La Bloga is happy to share "Rosita's Hands" that appears in the upcoming chapbook. The poem moves from drudgery to dream, not like some raisin withering in the sun deferred, but the product of Rosita's deliberate doing. "Rosita's Hands" is a Dreamer piece. Reyna's poem lifts a lamp to light the path through the rapidly opening door of immigration reform. You don't realize a dream by dreaming but as a result of dedication and labor.

by Thelma T. Reyna

Rosita’s hands soaked in early morning suds,
the scalding pinking her skin as she
swooshed and swirled the scouring pad and
scrubbed pans until they sparkled.

Then her prune-skin hands wiped baby’s
face, peach oatmeal sticking on Allegra’s
chin and rosebud mouth, dangling like mushy
earrings on the child’s pale curls as she
cooed and grabbed for Rosita’s Gerber wipe.

At noon, Rosita’s hands folded linens with
precision, her fingers pressing creases in lines
straight and pure, stacking sheets and cases in
the master rooms while baby dreamt of
dolls and Rosita dreamt of vows.

At four, Rosita’s hands waved to Allegra and
her mother, gathered car keys and canvas purse, then
lay still on the manicurist’s table as her nails were
freed of jagged edges and transformed to
ruby nuggets of promise.

When I raise my hand tonight, Rosita said to
the manicurist, and, smiling, raised her free hand
to demonstrate, when I take the oath, I want my
hand to be beautiful. She inhaled radiantly:
And when I sign the paper at the end, when I sign my
name, my hands will be beautiful.

Rosita’s hands lay on the towel on the table,
pristine, the tiny salon fan whirring its breath on
the red-tipped hands that tonight, tonight,
tonight would be American hands at last.

Click this link to order the chapbook for under $15.00. Finishing Line Press welcomes mail orders at Finishing Line Press, P.O. Box 1626, Georgetown, KY 40324.

About Thelma Reyna:
Thelma T. Reyna’s new poetry chapbook, Hearts in Common, was a semifinalist in a national poetry competition, as was her first chapbook, Breath & Bone. Thelma is also author of The Heavens Weep for Us and Other Stories, winner of four national awards. Her stories, poems, essays, book reviews, and other nonfiction have appeared in journals, textbooks, anthologies, blogs, and regional media. Thelma’s fourth book, Life & Other Important Things, will be published this spring. She is an editor, ghost writer, and writing consultant with her business, The Writing Pros, and holds a Ph.D. from UCLA. Contact: www.ThelmaReyna.com.

Mailbag: Mysteries' Re-emergence
Henry Rios On the Rebound

6th novel in the Rios series
La Bloga friend Michael Nava forwards word from epublisher Open Road Media that Nava's exciting and infuriating Henry Rios series is available for a variety of devices.

Rios is one of those characters who's his own worst enemy, taking the lumps that come of bad decisions, then making more knuckleheaded moves.

Struggling with father issues that complicate his life, Henry Rios' career keeps readers on edge like lookie-loos staring up some pendejo on a ledge threatening to jump. Except Henry isn't threatening to jump. In most stories, he's in mid stride with no idea how far down the bottom lies, and he doesn't think he can fly.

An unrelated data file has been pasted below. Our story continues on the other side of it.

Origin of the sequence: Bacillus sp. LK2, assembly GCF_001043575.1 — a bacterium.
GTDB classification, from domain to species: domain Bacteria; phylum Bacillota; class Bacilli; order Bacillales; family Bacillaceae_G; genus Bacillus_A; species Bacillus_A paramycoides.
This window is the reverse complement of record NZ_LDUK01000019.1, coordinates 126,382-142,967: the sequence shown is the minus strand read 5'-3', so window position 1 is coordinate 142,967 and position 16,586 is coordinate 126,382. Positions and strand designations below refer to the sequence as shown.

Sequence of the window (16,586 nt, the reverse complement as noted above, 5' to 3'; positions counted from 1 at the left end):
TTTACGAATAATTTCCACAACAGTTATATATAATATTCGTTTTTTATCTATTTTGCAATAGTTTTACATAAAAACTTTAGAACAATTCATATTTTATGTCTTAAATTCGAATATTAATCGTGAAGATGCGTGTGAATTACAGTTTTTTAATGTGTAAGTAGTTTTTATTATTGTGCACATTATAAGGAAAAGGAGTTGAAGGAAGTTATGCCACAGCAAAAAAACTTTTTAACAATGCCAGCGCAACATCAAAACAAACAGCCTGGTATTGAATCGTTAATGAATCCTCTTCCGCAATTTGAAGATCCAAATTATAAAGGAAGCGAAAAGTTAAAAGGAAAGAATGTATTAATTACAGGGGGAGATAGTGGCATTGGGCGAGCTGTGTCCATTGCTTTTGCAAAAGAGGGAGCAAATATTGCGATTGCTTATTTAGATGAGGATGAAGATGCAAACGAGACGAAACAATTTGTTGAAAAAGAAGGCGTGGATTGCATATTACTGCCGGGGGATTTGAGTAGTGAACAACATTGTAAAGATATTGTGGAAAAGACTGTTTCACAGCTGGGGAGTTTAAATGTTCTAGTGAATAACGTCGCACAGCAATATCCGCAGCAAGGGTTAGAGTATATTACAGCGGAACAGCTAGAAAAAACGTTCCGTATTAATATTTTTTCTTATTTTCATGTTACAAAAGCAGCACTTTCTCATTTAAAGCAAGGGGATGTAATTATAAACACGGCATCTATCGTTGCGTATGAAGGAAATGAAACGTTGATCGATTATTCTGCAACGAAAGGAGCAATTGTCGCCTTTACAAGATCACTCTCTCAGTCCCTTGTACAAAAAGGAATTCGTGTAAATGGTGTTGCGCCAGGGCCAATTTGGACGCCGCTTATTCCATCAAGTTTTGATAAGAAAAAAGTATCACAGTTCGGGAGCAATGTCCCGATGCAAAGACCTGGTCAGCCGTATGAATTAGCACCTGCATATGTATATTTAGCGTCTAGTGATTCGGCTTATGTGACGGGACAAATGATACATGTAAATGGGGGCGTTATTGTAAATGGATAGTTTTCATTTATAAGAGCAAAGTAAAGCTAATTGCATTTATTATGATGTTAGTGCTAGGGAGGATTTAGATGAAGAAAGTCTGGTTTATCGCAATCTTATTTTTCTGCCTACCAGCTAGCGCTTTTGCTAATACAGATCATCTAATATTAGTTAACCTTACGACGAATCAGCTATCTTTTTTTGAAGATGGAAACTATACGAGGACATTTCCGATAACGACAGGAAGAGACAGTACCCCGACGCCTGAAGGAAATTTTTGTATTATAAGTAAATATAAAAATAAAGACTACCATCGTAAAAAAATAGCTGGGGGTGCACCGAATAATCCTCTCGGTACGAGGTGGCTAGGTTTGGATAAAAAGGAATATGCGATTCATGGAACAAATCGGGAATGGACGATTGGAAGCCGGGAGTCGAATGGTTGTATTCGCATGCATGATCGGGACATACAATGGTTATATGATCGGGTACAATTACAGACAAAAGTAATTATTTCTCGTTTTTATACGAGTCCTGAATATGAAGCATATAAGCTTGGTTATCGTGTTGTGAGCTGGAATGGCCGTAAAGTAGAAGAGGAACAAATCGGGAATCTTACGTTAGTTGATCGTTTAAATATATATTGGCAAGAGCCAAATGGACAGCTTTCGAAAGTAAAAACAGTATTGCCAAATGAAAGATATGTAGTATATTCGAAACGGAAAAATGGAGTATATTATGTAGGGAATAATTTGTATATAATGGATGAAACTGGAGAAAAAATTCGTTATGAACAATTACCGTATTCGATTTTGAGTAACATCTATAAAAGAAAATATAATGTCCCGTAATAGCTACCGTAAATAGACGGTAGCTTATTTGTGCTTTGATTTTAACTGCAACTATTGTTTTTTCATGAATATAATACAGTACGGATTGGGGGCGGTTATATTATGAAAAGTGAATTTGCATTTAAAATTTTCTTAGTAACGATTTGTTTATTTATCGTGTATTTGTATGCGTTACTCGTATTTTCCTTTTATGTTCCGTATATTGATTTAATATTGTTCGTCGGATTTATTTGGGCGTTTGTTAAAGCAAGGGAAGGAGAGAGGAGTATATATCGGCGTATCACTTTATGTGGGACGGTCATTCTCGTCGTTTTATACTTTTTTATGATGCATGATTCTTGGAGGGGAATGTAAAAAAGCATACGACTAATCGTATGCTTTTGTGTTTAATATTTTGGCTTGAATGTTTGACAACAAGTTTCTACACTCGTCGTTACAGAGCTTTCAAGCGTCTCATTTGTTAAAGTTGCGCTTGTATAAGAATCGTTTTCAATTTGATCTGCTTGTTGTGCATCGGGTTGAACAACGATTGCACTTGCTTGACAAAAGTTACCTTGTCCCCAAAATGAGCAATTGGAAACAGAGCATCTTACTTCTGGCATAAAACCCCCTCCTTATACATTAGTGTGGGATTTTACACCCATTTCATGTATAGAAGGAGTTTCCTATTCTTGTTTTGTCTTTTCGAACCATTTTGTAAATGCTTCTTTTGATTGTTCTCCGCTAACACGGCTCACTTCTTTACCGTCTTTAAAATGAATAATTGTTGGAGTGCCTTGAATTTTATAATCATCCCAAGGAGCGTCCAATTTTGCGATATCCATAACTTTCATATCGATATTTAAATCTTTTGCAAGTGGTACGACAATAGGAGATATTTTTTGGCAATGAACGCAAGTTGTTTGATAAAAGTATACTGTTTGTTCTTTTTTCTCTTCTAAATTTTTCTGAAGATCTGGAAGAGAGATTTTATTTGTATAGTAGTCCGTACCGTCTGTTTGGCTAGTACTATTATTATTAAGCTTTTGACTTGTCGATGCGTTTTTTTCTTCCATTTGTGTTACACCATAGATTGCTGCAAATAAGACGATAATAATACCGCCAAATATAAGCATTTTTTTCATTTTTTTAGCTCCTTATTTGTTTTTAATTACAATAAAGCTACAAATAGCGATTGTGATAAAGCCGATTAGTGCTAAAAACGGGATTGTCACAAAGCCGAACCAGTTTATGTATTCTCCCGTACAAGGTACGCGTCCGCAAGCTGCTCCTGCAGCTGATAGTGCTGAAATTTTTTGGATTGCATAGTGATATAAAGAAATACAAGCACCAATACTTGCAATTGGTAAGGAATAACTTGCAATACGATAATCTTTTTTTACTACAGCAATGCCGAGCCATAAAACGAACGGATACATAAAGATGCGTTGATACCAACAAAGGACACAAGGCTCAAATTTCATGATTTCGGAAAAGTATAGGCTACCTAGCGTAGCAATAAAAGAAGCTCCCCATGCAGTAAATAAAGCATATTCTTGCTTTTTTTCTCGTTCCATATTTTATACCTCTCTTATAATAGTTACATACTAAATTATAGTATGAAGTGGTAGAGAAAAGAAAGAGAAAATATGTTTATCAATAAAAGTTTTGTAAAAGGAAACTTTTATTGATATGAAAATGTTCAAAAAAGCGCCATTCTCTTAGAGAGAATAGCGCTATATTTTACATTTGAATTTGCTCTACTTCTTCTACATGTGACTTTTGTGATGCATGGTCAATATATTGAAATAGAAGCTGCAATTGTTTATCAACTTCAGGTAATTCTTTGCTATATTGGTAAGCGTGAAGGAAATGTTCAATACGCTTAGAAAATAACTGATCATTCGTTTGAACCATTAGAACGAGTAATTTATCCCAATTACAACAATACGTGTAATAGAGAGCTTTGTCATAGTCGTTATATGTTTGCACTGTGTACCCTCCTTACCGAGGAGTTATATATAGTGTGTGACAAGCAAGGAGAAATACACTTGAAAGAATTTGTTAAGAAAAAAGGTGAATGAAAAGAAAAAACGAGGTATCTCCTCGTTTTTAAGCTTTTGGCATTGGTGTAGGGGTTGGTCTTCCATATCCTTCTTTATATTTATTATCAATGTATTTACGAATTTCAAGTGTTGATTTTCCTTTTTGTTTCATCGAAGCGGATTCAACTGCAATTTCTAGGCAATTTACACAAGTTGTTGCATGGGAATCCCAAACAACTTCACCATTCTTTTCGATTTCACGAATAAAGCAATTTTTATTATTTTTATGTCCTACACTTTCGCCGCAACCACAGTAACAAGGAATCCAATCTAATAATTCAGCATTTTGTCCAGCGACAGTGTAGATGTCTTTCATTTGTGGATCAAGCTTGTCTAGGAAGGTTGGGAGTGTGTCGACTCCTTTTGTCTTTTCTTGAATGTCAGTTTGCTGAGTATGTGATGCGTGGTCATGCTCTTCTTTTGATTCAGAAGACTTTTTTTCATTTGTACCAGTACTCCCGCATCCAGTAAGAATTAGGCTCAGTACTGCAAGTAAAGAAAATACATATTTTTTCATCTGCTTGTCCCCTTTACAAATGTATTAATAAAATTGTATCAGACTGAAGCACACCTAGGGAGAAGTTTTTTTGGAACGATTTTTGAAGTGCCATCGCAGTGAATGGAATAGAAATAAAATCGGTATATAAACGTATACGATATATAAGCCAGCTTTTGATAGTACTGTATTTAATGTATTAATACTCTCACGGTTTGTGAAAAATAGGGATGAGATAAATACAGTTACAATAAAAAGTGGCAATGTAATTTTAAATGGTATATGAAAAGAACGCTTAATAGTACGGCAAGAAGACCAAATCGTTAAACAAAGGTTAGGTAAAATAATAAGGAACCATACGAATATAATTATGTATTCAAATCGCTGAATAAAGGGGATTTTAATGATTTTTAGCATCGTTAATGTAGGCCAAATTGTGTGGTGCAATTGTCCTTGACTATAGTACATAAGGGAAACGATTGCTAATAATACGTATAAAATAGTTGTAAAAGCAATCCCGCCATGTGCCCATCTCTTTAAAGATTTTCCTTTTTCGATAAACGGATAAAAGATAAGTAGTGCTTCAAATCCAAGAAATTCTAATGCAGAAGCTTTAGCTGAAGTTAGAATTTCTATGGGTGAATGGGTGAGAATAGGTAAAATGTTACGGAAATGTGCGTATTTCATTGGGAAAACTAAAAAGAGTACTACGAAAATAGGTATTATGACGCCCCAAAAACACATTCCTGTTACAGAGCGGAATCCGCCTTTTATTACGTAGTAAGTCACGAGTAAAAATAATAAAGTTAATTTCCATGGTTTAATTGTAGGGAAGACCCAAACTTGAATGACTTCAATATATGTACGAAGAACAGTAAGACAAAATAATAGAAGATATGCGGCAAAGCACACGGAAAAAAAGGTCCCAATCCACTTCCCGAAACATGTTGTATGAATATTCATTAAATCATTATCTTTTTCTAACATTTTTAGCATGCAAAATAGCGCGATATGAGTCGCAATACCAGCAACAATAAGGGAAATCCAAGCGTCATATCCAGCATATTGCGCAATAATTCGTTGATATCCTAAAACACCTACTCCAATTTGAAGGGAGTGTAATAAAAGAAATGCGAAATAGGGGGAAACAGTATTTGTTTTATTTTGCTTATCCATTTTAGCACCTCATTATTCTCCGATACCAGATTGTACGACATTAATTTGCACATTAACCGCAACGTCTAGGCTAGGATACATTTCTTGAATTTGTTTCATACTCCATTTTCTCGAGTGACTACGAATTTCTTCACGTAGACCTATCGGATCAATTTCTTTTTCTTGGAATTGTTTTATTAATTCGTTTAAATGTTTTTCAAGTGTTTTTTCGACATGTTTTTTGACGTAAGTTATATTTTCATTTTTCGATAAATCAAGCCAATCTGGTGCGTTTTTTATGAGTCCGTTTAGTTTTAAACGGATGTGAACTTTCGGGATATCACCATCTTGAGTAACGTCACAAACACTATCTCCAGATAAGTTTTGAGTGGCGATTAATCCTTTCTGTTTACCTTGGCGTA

Nava didn't kill Rios, Rios simply stopped appearing in print on paper. So these ebooks are not new titles, but given the growing readership for excellent Chicano literature, and the insatiable audience for top-notch detective fiction, the re-emergence of Henry Rios into the literary marketplace is great news.

Click here for Nava's book trailer and datos on the ebooks.

On-line Floricanto for February’s Final Tuesday: Love Lingers in the Air
Ramón Piñero, Zahra Zamorano, Francisco X. Alarcón, Mari Herreras, Victor Avila

"La Lenta Noche En Tus Ojos" by Ramón Piñero
"When time danced the tango" by Zahra Zamorano
"Love Blessings / Bendiciones de amor" by Francisco X. Alarcón
"she has a nopal heart" by Mari Herreras
"The Romantic Notion" by Victor Avila

La Lenta Noche En Tus Ojos
por Ramón Piñero

Te espero perdido
en esta noche lenta
ausente tu presencia
aun tu aliento
como un humo
rodea por el
cuando la
ultima vez
te vi.

Te espero perdido
en los callejones
de mi mente
el recuerdo
de tus besos
y tus caricias
como puñales
directo al

Te espero perdido
en esta lenta noche
que no llegas
ni llegaras.
Te espero
por esta
lenta noche
de mí

Espero ver
tus ojos
tu velo
tu piel
junto a

Te espero
en esta
noche lenta,
sin fin
sin aurora
sin luz.
Te espero
en esta
lenta noche.
como me perdí
en tus ojos
me perdí
en tus
me perdí
en la
que fue

Mi alma
en el suelo
como las
hojas de
una flor
el ayer
sin piedad.

Te espero perdido
en esta noche lenta
ausente tu presencia
aun con tu
memoria tachada
en mi corazón
como un clavo
de acero
en mi ser.

© Ramón Piñero 3/10/10

When time danced the tango
by Zahra Zamorano

and then they danced
to ancient rythms calling
back time to yesterday
past the tango, the salsa
into years sliding by as
steps become two, a beating
heart of the earth itself in
revolutions per minute, where
red meets black meets brown
where volcanoes erupt into
oceans of love's forbidden
adam and eve, where dark
histories are found in forgotten
books of old stories told, in
bandages shred from bloody
wounds begin to heal, inside
this beating heart of earth lives
a universal drum, beating death
into love, ancestral memories
come alive, as she saves life
in this story told to you...
now, kiss me, you fool.

by Francisco X. Alarcón

my grandma
and grandpa
blessed me

Mamá and Papá
also gave me
their blessings

kissing me
on my forehead

o every time